Friday, June 29, 2007

Kansas City Animal Health Corridor

Last year's unique initiative by Kansas City to attract animal health companies keeps paying off. MWI Veterinary Supply, Inc. (NASDAQ:MWIV) based in Idaho is the most recent company to sign up, announcing plans to open a 105,000 square foot distribution facility in the area.

In fact, the KC Animal Health Corridor contributes 32 percent of total sales in the $15.2 billion global animal health market by hosting company divisions including Bayer HealthCare, Hill's Pet Nutrition, Del Monte and Cargill.

Pet health has become one of the driving trends in the industry. Even though pharmaceutical companies have been in the animal health segment for years, there's been a recent acceleration in interest, as previously reported in this blog and on our company website.

A good article on the subject: "Big Pharma Chases Dogs and Cats," by Rachel Petkewich, Chemical & Engineering News, June 25 2007.

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Wednesday, June 27, 2007

Central Garden & Pet

Central Garden & Pet Co. (NASDAQ:CENT) may be rapidly losing interest in acquiring some assets of Spectrum Brands, Inc. (NYSE:SPC), according to the Financial Times. Bad news continues to dog both companies. Central Garden & Pet experienced "softness" in lawn and garden as well as pet retail sales in April and May, and told investors to expect results below expectations ("Spectrum Brands could face new complications to asset sale process, sources say," by Aja Whitaker-Moore, Financial Times, June 13 2007).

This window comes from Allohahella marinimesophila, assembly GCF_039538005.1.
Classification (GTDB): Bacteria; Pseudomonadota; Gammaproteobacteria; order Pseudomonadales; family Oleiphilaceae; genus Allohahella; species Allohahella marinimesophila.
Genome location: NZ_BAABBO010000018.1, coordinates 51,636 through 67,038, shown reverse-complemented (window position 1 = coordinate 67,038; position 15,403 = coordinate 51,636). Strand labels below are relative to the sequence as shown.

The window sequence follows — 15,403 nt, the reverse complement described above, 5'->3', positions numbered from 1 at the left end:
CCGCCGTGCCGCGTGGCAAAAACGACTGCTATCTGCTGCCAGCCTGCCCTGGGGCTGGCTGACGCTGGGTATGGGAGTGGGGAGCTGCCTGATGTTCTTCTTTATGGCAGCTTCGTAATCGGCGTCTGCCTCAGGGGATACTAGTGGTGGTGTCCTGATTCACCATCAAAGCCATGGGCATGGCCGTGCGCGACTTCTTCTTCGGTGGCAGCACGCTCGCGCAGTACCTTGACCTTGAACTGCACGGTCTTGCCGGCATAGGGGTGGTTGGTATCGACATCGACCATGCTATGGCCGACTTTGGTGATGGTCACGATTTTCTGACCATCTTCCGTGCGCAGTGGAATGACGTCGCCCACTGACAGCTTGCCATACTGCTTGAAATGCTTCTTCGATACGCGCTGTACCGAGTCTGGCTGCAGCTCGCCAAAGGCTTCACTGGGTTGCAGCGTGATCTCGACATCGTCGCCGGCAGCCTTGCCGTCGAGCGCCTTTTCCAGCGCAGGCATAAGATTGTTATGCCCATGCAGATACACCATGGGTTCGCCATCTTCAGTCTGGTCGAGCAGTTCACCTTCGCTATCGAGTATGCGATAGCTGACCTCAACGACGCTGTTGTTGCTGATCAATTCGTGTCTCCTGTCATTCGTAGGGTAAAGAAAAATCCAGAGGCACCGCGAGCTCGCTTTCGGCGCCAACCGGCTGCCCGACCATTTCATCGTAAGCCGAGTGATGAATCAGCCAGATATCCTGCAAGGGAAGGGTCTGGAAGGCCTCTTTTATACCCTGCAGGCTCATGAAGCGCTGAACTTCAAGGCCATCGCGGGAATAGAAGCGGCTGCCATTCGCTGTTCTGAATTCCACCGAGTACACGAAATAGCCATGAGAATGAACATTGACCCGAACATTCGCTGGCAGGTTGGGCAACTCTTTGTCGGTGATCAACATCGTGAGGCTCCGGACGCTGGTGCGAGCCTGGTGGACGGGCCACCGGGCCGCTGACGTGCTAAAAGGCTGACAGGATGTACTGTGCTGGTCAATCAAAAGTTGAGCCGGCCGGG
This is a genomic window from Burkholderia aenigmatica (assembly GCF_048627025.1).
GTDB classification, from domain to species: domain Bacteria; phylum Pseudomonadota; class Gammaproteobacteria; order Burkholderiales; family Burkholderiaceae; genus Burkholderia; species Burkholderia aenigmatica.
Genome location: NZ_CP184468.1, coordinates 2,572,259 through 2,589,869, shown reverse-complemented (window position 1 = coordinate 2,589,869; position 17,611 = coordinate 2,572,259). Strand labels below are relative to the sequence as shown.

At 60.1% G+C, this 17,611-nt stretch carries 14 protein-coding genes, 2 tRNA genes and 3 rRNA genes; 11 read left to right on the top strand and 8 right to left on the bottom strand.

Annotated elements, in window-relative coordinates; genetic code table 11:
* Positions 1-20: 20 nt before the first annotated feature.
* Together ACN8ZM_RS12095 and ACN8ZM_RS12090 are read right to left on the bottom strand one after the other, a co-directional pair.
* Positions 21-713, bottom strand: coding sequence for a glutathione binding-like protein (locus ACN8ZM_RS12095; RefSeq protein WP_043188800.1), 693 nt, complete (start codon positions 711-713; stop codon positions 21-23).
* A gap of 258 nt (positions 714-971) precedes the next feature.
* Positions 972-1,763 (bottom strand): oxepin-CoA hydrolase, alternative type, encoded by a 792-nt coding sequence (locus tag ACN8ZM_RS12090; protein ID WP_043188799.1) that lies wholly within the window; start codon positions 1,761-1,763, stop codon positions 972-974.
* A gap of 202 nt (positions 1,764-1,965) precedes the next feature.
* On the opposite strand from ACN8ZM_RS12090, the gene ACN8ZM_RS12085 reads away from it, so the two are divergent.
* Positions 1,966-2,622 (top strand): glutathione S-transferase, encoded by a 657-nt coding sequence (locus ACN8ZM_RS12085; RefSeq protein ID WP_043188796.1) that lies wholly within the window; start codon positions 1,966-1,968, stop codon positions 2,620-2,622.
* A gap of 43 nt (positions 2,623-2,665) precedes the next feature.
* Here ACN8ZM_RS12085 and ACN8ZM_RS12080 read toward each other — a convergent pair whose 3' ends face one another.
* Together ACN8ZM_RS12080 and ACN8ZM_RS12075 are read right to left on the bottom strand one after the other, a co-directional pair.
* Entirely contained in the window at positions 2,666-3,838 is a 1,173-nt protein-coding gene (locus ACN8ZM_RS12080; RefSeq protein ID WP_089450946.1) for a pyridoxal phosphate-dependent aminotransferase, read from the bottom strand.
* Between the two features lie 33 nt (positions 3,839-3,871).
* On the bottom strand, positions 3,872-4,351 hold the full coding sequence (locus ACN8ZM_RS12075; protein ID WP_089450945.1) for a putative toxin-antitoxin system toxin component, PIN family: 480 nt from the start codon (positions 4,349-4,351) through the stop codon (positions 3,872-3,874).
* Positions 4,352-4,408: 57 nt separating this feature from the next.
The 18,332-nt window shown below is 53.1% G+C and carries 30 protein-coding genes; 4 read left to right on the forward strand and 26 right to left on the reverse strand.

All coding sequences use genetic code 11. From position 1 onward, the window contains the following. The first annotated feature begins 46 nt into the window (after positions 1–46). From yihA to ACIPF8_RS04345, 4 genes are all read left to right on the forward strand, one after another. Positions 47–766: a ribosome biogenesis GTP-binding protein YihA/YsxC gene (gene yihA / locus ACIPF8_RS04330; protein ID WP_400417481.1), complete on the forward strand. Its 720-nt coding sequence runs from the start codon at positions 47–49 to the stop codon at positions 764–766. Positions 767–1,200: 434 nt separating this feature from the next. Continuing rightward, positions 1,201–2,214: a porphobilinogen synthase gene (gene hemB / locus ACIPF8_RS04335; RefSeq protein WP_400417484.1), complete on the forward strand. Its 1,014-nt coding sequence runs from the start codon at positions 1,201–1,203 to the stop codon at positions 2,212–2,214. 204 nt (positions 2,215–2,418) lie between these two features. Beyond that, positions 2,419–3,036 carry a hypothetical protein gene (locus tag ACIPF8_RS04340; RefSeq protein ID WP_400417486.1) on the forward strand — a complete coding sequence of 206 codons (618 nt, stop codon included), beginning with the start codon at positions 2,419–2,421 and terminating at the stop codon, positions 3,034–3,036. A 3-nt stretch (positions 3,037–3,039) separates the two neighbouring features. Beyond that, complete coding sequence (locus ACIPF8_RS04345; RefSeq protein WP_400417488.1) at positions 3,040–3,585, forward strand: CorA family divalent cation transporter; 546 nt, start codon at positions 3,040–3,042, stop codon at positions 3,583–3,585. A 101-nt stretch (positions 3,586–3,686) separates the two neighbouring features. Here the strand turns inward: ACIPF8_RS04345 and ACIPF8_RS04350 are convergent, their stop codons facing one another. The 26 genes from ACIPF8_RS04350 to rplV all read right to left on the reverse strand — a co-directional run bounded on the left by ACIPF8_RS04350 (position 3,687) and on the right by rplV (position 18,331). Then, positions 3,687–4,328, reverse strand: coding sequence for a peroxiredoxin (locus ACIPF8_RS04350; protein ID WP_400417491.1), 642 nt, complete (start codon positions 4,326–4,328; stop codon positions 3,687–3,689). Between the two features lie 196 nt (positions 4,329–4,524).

Friday, June 15, 2007

Sony Hopes The Puppies Will Help

On the paws of successful titles like Nintendogs and Sims2 Pets, it's become clear: pets in video games attract women. Nintendo credited its game for attracting female market share, and Sims2 Pets sold over 3 million units in three months (which is a good number for a video game, by the way).

The New York Times reported this week that Sony Online Entertainment, in trying to diversify the demographic profile of its 85% male customer base, has added puppies to its new release, Free Realms.

Marketed toward girls, the game is free but relies on paid registration and microtransactions like buying virtual pets. Puppies, that is. Apparently the male design team wanted pets with fighting capabilities until someone came to their senses ("Sony's Other Games Division Makes Push in New Direction," by Seth Schiesel, New York Times, June 11, 2007).

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